We called it a day when the rain wouldn’t let up, and jumped into our car. You know, that open-top car I was talking about? Yeah, there was already a pool of rainwater in the backseat, but we were only getting more wet, so we just got on with it. Helen took this drive because she struggled with her back on the way there, and successfully manoeuvred us from Westpoint, along the road with the potholes the size of small ponds, through the bat-filled trees in the dimming light. The rain was relentless. Photo-taking opportunities were minimal! Sitting in the front seat, we at least had the windscreen to protect us from the worst of it, and I was incredibly grateful.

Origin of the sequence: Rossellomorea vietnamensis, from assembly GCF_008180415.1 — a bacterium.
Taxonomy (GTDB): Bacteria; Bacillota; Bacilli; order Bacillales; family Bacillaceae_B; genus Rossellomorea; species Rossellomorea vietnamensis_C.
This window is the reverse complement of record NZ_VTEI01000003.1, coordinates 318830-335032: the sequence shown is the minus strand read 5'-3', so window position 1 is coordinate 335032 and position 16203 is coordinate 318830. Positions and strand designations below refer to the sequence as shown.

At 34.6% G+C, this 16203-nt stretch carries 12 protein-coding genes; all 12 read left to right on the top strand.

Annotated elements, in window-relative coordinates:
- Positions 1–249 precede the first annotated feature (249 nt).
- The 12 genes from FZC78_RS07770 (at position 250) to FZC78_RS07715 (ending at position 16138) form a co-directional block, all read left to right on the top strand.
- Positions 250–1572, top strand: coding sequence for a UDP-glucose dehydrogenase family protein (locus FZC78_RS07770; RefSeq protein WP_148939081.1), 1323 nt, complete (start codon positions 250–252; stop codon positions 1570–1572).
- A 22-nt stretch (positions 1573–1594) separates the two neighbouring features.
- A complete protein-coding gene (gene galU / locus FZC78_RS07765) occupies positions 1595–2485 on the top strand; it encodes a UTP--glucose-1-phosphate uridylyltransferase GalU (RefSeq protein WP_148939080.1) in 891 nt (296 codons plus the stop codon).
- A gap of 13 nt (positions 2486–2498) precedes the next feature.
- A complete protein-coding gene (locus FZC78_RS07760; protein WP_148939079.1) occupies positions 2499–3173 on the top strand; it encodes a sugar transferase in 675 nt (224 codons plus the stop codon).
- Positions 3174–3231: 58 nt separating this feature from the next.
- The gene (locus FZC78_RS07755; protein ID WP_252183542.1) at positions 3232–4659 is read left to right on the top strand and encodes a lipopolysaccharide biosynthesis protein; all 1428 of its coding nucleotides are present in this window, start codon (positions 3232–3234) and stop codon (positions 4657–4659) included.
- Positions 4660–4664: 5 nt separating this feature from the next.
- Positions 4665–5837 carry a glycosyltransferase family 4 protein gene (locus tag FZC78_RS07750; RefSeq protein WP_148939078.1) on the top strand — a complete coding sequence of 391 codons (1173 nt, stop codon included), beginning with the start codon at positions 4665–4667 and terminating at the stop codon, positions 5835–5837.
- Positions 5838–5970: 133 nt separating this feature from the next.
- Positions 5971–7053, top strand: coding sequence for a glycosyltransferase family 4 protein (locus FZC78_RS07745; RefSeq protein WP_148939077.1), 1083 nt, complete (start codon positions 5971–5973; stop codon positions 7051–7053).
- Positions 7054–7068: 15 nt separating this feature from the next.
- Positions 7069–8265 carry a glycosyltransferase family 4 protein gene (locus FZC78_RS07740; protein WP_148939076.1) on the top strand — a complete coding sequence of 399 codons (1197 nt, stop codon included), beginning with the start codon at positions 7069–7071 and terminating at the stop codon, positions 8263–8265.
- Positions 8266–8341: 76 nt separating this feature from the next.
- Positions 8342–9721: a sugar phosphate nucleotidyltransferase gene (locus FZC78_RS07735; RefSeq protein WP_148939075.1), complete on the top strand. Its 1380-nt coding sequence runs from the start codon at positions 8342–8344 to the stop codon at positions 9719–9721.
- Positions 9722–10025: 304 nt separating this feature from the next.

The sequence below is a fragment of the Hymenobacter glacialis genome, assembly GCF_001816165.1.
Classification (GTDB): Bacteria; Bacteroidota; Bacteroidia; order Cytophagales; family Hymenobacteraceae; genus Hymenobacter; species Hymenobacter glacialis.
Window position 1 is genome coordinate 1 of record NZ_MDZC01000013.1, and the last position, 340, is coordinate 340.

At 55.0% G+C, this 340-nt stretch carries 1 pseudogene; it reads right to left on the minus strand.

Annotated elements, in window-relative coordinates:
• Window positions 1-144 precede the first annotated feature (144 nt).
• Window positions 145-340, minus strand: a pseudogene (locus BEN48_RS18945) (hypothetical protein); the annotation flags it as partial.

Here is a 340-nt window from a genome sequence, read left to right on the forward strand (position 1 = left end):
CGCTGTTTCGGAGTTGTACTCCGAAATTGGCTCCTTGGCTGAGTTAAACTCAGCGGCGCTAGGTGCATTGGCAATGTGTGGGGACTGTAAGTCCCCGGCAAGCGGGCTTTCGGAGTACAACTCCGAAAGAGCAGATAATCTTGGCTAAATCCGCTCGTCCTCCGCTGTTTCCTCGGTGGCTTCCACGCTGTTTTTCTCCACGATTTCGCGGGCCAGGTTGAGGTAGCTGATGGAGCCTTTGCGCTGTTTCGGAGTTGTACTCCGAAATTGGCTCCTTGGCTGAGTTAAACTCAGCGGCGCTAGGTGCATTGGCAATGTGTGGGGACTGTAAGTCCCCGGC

We had heard there was a fantastic Mexican restaurant up in Horseshoe Bay, so we drove the girls back to their hostel to put some dry clothes on and then set off in search of some jalapeños and copious amounts of melted cheese. Unfortunately, it wasn’t to be though, because just as the rain cleared up and we got back into the car, just as we were leaving the carpark, we heard a yell from behind us. Some friends of ours had just returned from the town only to find that everything was closed! It wasn’t even 7:30 yet, but whether it was due to the rain or just the fact that they don’t get much business, all of the eateries around town closed super-early. All they had for us to eat at the hostel was pizza and cheesy garlic bread, so at least we got our cheese-fix in!